PARLIAMENTARY DEBATES

HOUSE OF COMMONS

OFFICIAL REPORT

Sixth Standing Committee on Statutory Instruments, &c.

DRAFT DEVELOPMENT BOARD FOR RURAL WALES (EXTINGUISHMENT OF LIABILITIES) ORDER 1986

Tuesday 22 July 1986

LONDON

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The Committee consisted of the following Members:

Chairman: Mr. Donald Coleman

Best, Mr. Keith (Ynys Môn)

Clwyd, Mrs. Ann (Cynon Valley)

Davies, Mr. Ron (Caerphilly)

Durant, Mr. Tony (Reading, West)

Gower, Sir Raymond (Vale of Glamorgan)

Grist, Mr. Ian (Cardiff, Central)

Harvey, Mr. Robert (Clwyd, South-West)

Howells, Mr. Geraint (Ceredigion and Pembroke, North)

Hubbard-Miles, Mr. Peter (Bridgend)

Hughes, Mr. Roy (Newport, East)

Jones, Mr. Gwilym (Cardiff, North)

Marek, Dr. John (Wrexham)

Meyer, Sir Anthony (Clwyd, North-West)

Powell, Mr. Ray (Ogmore)

Raffan, Mr. Keith (Delyn)

Roberts, Mr. Wyn (The Parliamentary Under-Secretary of State for Wales)

Terlezki, Mr. Stefan (Cardiff, West)

Wardell, Mr. Gareth (Gower)

Mr. A. H. Doherty, Committee Clerk

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3 Sixth Standing Committee on Statutory Instruments, &c. Tuesday 22 July 1986

[Mr. DONALD COLEMAN in the Chair]

DRAFT DEVELOPMENT BOARD FOR RURAL WALES (EXTINGUISHMENT OF LIABILITIES) ORDER 1986

10.30 am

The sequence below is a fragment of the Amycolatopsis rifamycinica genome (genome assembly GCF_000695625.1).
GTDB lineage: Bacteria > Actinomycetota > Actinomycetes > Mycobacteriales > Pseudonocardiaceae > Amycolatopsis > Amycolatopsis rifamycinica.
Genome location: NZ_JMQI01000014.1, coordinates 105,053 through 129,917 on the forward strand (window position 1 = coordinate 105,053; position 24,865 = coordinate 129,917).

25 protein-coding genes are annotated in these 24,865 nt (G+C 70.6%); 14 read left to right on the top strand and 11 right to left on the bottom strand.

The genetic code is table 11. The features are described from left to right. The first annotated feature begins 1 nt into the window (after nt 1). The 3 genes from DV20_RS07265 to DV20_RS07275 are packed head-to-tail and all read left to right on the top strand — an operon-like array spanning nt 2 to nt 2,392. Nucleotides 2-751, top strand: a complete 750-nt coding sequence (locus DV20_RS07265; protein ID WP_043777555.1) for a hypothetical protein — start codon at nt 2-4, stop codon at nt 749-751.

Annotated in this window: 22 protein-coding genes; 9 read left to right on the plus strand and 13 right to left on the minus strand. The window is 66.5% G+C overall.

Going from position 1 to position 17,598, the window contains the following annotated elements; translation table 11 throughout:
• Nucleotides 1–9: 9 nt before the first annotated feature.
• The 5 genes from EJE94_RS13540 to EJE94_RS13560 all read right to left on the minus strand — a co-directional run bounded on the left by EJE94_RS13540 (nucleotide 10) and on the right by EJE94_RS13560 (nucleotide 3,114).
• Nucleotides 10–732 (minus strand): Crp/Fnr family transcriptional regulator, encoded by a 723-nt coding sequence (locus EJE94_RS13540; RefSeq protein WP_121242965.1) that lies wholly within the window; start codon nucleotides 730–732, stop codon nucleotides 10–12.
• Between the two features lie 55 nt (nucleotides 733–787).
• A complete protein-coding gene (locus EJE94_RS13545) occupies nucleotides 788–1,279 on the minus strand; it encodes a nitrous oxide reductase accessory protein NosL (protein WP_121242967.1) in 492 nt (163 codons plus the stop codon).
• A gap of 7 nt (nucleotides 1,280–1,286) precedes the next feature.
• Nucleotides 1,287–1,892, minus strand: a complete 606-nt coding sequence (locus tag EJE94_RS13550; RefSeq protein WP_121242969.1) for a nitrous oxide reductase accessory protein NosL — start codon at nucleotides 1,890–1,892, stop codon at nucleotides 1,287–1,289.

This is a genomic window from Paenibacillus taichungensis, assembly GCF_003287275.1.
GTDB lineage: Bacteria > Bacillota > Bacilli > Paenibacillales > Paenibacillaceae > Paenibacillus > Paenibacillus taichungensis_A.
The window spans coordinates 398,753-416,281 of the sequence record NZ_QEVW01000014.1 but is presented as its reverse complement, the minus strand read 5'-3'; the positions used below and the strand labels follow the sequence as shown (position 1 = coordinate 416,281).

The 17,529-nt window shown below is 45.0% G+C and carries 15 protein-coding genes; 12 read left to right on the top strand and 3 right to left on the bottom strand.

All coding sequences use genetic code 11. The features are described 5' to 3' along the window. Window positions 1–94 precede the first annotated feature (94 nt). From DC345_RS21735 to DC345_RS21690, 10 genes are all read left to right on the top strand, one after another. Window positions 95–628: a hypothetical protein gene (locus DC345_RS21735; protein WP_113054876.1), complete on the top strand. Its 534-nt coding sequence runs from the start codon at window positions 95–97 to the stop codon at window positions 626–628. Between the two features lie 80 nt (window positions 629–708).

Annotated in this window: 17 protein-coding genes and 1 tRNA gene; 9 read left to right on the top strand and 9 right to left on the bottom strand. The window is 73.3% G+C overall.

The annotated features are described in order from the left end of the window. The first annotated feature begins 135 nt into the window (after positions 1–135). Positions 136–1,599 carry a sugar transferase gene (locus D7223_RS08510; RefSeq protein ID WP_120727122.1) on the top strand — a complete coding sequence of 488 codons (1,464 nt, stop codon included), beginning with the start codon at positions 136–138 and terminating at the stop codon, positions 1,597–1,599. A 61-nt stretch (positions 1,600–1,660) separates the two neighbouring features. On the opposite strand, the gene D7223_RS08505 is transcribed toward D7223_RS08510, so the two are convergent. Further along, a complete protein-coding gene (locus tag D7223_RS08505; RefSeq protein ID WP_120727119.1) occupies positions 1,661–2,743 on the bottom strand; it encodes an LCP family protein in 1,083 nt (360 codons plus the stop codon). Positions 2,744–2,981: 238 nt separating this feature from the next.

The Parliamentary Under-Secretary of State for Wales (Mr. Wyn Roberts): I beg to move, That the Committee has considered the draft Development Board for Rural Wales (Extinguishment of Liabilities) Order 1986. I shall endeavour to put the order in its proper context. As Committee members will know, the Development Board for Rural Wales was established by the Development of Rural Wales Act 1976 for the purpose of "promoting the economic and social well-being of the people in the area of Wales for which it is responsible." Sections 3 and 5 of the 1976 Act also make the board responsible in relation to any new town in its area for the discharge, in accordance with the new towns code, of those functions normally undertaken by a new town development corporation. In practice, the provision is intended to refer specifically to Newtown in Powys. Newtown, Powys, was designated a new town in December 1967 under the New Towns Act 1965. The Mid-Wales Development Corporation was set up to run it. The corporation's main source of finance was long-term fixed interest borrowing from the national loans fund. When the Development Board for Rural Wales took over the Newtown responsibilities of the Mid-Wales Development Corporation, it also took over responsibility for a debt to the national loans fund of some £14.2 million. Since then, industrial, commercial and community-related development within Newtown, and housing throughout the whole of the board's area, have been funded from the national loans fund and from income received from the sale of land, factories, houses and property rents. It was envisaged that the board's income would be sufficient to service its borrowing. However, the level of receipts, in common with new towns elsewhere, has not been sufficient for the board to repay outstanding debts without fresh borrowing. Having recognised the position in which the board and other new towns found themselves, it has been necessary to take remedial action. In November 1982, the then Minister for Housing and Construction explained that legislation would be needed to deal with the problem. As an interim measure, the Finance Act 1983 4 introduced a power to suspend repayments on some new town debt until 30 September this year. In August 1983, an order was laid which suspended £8·36 million of the debt which the board had accrued. The amount of debt suspended on that occasion was not, in common with new towns elsewhere, sufficient to make the board viable. Therefore, we included in the New Towns and Urban Development Corporations Act 1985 a clause amending the 1976 Act to empower my right hon. Friend the Secretary of State, with the agreement of the Treasury, to effect a once and for all restructuring of the board's new town debts and thus make the board viable. The draft order which is before us gives effect to that financial reconstruction. A similar order extinguishing some new town debt in England was approved by the House last Friday. We have determined the full extent of the Development Board for Rural Wales' debt to be about £58 million. Of that, we propose writing off some £35 million. That figure has been agreed by all parties concerned—my right hon. Friend the Secretary of State, the Treasury and the board. I am satisfied that the board will be able to service and repay the remaining debt from its income. The decision to write off such a substantial sum was not taken lightly. We had to be satisfied that the board would be able to service the maximum debt possible from its income while ensuring that the problem would not recur in future. The order, under the powers in the 1985 Act, provides a longterm solution that will give the board a realistic debt structure that it can service, repaying its debts in due course. It is important to ensure that the problem does not recur. As well as writing off the debt in the schedule attached to the order, I propose that non-housing activity in Newtown will be financed in future by grant-in-aid rather than loan. That will put factory building in Newtown on the same financial basis as elsewhere in mid-Wales. I am pleased to introduce that change which is long overdue. It provides a more realistic framework for financing the board's activities, given the needs of mid-Wales and the important role played by the board. It ensures that the problem of unserviceable debt will not recur. There is some urgency about securing the order before the House rises for the recess. The power to effect the reconstruction of a new town's finances by statutory instrument expires on 30th September 1986. If the order is not approved, Newtown will continue to have an unserviceable burden of debt. I am sure that the Committee wishes to alleviate the problem as far as it is sensible and reasonable to do so and I commend the order to the Committee.